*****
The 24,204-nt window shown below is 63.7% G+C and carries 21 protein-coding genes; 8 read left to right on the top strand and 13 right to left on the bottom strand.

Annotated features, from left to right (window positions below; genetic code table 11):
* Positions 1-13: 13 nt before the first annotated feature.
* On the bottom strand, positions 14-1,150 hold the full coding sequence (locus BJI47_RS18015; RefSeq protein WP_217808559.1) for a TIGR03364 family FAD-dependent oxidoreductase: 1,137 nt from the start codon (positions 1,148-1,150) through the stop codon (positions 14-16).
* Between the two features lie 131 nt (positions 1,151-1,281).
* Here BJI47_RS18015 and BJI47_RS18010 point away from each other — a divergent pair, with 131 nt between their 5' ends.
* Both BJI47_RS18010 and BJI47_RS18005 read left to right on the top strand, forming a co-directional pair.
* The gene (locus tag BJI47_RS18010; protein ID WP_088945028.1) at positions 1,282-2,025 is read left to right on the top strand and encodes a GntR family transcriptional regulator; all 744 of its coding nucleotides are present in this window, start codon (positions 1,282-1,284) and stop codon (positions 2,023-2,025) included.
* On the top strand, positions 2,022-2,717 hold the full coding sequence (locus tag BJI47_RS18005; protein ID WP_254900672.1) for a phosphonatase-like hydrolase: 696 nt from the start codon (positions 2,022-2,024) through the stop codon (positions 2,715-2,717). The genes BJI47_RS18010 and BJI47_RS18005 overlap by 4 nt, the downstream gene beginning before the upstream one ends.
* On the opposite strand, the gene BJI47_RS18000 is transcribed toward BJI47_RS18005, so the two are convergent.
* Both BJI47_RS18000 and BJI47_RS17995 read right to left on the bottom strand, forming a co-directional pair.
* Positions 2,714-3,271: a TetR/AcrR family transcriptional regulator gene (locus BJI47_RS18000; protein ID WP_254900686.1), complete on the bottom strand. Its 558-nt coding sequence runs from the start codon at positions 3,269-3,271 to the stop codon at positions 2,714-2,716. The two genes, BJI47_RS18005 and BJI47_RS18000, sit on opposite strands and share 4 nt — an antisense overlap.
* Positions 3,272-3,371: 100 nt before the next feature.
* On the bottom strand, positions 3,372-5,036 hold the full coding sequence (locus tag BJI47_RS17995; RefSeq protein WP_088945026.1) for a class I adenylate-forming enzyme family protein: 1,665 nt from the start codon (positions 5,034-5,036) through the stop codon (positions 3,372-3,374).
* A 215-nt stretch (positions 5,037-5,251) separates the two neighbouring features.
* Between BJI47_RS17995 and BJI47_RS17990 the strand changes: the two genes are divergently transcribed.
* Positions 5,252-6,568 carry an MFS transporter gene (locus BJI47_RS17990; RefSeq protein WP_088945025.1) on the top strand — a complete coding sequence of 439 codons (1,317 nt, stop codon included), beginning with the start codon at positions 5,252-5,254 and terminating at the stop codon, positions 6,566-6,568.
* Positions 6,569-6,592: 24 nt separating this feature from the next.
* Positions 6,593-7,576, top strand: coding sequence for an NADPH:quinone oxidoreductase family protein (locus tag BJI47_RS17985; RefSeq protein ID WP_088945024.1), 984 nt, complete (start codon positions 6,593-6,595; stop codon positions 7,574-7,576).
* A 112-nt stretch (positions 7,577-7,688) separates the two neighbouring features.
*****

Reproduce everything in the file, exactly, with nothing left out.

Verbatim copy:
The 24,204-nt window shown below is 63.7% G+C and carries 21 protein-coding genes; 8 read left to right on the top strand and 13 right to left on the bottom strand.

Annotated features, from left to right (window positions below; genetic code table 11):
* Positions 1-13: 13 nt before the first annotated feature.
* On the bottom strand, positions 14-1,150 hold the full coding sequence (locus BJI47_RS18015; RefSeq protein WP_217808559.1) for a TIGR03364 family FAD-dependent oxidoreductase: 1,137 nt from the start codon (positions 1,148-1,150) through the stop codon (positions 14-16).
* Between the two features lie 131 nt (positions 1,151-1,281).
* Here BJI47_RS18015 and BJI47_RS18010 point away from each other — a divergent pair, with 131 nt between their 5' ends.
* Both BJI47_RS18010 and BJI47_RS18005 read left to right on the top strand, forming a co-directional pair.
* The gene (locus tag BJI47_RS18010; protein ID WP_088945028.1) at positions 1,282-2,025 is read left to right on the top strand and encodes a GntR family transcriptional regulator; all 744 of its coding nucleotides are present in this window, start codon (positions 1,282-1,284) and stop codon (positions 2,023-2,025) included.
* On the top strand, positions 2,022-2,717 hold the full coding sequence (locus tag BJI47_RS18005; protein ID WP_254900672.1) for a phosphonatase-like hydrolase: 696 nt from the start codon (positions 2,022-2,024) through the stop codon (positions 2,715-2,717). The genes BJI47_RS18010 and BJI47_RS18005 overlap by 4 nt, the downstream gene beginning before the upstream one ends.
* On the opposite strand, the gene BJI47_RS18000 is transcribed toward BJI47_RS18005, so the two are convergent.
* Both BJI47_RS18000 and BJI47_RS17995 read right to left on the bottom strand, forming a co-directional pair.
* Positions 2,714-3,271: a TetR/AcrR family transcriptional regulator gene (locus BJI47_RS18000; protein ID WP_254900686.1), complete on the bottom strand. Its 558-nt coding sequence runs from the start codon at positions 3,269-3,271 to the stop codon at positions 2,714-2,716. The two genes, BJI47_RS18005 and BJI47_RS18000, sit on opposite strands and share 4 nt — an antisense overlap.
* Positions 3,272-3,371: 100 nt before the next feature.
* On the bottom strand, positions 3,372-5,036 hold the full coding sequence (locus tag BJI47_RS17995; RefSeq protein WP_088945026.1) for a class I adenylate-forming enzyme family protein: 1,665 nt from the start codon (positions 5,034-5,036) through the stop codon (positions 3,372-3,374).
* A 215-nt stretch (positions 5,037-5,251) separates the two neighbouring features.
* Between BJI47_RS17995 and BJI47_RS17990 the strand changes: the two genes are divergently transcribed.
* Positions 5,252-6,568 carry an MFS transporter gene (locus BJI47_RS17990; RefSeq protein WP_088945025.1) on the top strand — a complete coding sequence of 439 codons (1,317 nt, stop codon included), beginning with the start codon at positions 5,252-5,254 and terminating at the stop codon, positions 6,566-6,568.
* Positions 6,569-6,592: 24 nt separating this feature from the next.
* Positions 6,593-7,576, top strand: coding sequence for an NADPH:quinone oxidoreductase family protein (locus tag BJI47_RS17985; RefSeq protein ID WP_088945024.1), 984 nt, complete (start codon positions 6,593-6,595; stop codon positions 7,574-7,576).
* A 112-nt stretch (positions 7,577-7,688) separates the two neighbouring features.